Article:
Case Management Overhaul to Enact New Code of the Law

 
 
By Joseph C. Panettieri  |  Posted 2004-03-15 Email Print this article Print
 
 
 
 
 
 
 

Two Minnesota counties are working to empower local attorneys with a completely overhauled case management system and, in doing so, starting the state on the road to software standardization.

Two Minnesota counties are working to empower local attorneys with a completely overhauled case management system and, in doing so, starting the state on the road to software standardization.

Anoka and Dakota counties are each building a massive new system to generate, manage and archive court documents for attorneys in both counties. The systems will be compatible with Minnesotas broader CriMNet initiative, launched in 2000 with a mandate to define a single enterprise architecture for the states 1,100 jurisdictions.

The six-year, $260 million technology initiative is built around baseline standards such as XML to ensure that new systems within each jurisdiction can interact with the rest. Once completed, CriMNet will allow law enforcement officials to check a suspects name and criminal history across the state.

Currently, such a search requires law enforcement officials to call jurisdictions one by one, said Jay Stassen, the head attorney for the Civil Division of the Dakota County Attorneys Office.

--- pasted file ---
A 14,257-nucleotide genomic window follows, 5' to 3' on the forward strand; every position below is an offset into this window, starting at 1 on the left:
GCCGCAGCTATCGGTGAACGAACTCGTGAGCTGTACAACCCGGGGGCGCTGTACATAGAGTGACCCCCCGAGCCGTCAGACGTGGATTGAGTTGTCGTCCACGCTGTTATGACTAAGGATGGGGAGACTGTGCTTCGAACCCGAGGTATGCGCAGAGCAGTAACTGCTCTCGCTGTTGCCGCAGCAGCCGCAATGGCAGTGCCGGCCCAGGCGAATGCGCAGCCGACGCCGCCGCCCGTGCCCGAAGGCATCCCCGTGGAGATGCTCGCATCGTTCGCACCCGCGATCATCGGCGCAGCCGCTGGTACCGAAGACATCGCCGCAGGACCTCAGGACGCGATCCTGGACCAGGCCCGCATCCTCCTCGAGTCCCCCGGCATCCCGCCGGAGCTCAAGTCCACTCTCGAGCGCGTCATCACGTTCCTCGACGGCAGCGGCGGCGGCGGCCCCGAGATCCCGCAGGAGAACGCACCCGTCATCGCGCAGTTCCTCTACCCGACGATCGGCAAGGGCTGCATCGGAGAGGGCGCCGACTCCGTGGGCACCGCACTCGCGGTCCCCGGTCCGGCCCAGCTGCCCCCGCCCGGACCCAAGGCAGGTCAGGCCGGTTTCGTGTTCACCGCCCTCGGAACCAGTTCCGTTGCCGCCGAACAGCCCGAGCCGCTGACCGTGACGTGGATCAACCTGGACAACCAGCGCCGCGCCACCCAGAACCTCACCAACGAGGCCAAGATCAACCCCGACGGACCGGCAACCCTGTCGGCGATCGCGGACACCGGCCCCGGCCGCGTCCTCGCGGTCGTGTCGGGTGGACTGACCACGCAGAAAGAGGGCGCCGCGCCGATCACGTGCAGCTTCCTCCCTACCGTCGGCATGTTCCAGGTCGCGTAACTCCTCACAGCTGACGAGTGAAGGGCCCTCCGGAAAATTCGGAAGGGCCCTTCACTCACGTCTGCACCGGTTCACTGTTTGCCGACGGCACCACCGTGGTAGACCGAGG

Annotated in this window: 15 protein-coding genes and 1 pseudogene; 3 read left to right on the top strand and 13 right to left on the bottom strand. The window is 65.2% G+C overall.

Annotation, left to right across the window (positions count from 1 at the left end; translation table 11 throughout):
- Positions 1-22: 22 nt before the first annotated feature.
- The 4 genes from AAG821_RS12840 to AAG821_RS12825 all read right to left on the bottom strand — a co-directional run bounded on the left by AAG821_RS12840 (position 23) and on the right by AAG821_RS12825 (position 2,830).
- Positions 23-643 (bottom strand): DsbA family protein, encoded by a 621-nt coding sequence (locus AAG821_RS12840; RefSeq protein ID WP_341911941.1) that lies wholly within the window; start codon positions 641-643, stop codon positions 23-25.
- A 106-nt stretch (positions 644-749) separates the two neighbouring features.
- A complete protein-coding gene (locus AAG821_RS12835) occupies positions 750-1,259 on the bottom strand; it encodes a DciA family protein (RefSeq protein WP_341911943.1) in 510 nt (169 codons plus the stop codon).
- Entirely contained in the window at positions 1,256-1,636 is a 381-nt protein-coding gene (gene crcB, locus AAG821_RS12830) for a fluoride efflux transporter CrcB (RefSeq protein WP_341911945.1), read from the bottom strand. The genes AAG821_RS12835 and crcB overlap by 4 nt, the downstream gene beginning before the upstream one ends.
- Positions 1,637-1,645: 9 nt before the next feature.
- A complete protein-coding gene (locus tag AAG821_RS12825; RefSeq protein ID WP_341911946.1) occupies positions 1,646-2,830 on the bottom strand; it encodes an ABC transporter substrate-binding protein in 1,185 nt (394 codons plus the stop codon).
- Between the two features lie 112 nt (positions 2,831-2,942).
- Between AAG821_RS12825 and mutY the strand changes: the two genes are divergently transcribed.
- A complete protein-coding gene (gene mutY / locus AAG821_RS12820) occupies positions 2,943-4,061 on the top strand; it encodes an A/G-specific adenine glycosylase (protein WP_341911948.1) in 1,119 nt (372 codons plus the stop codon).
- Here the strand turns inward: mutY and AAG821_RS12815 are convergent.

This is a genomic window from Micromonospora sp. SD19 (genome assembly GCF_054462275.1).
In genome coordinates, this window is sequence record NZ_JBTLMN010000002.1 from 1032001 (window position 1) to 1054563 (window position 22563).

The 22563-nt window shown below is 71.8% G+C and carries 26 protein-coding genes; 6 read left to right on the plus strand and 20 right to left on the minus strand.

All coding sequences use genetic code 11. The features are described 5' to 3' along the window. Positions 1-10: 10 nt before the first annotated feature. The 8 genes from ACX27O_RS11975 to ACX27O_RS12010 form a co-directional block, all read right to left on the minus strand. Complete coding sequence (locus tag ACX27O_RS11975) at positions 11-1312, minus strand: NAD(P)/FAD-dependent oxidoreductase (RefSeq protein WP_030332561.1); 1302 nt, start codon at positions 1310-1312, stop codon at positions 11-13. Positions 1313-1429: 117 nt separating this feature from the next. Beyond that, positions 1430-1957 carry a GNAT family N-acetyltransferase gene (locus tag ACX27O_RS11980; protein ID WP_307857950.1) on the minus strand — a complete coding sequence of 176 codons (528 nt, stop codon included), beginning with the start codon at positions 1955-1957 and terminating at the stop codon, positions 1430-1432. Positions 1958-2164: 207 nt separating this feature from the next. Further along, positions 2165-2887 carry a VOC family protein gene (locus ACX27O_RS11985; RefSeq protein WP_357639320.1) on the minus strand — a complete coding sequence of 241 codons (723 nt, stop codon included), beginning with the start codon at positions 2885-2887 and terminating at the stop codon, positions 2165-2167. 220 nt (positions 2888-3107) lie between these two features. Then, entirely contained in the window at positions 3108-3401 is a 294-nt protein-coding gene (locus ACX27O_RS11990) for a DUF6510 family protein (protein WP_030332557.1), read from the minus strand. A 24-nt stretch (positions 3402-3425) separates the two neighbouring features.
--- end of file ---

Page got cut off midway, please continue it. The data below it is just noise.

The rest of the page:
But to pull this effort off, Anoka and Dakota counties need help—and a lot of it. They first turned to business analysis services provider Venturi Technology Partners in December 2002. Venturi, based in Charlotte, N.C., in turn issued an RFP (request for proposal) seeking a new case management system for the counties.

Ciber Inc., a $690 million technology consulting company based in Greenwood Village, Colo., replied to Venturis RFP in July 2003 and, after contract negotiations, signed a deal in December to design the case management system.

Under Phase 1 of the project, slated for completion by May 1, Ciber will provide the counties with a development and implementation blueprint at a fixed price. The blueprint will detail key components of the case management system, including data fields, data labels, screen views and system functionality.

Plans call for a mid-2004 application rollout, with project completion slated for the first quarter of next year, according to Nancy Mallinger, a technology project manager at the Anoka County Attorneys Office.

The systems total cost will be about $900,000, estimates Roger Sherman, director of Law & Justice Solutions at Ciber.

Next Page: Cracking the Case



 
 
 
 
 
 
 
 
 
 
 

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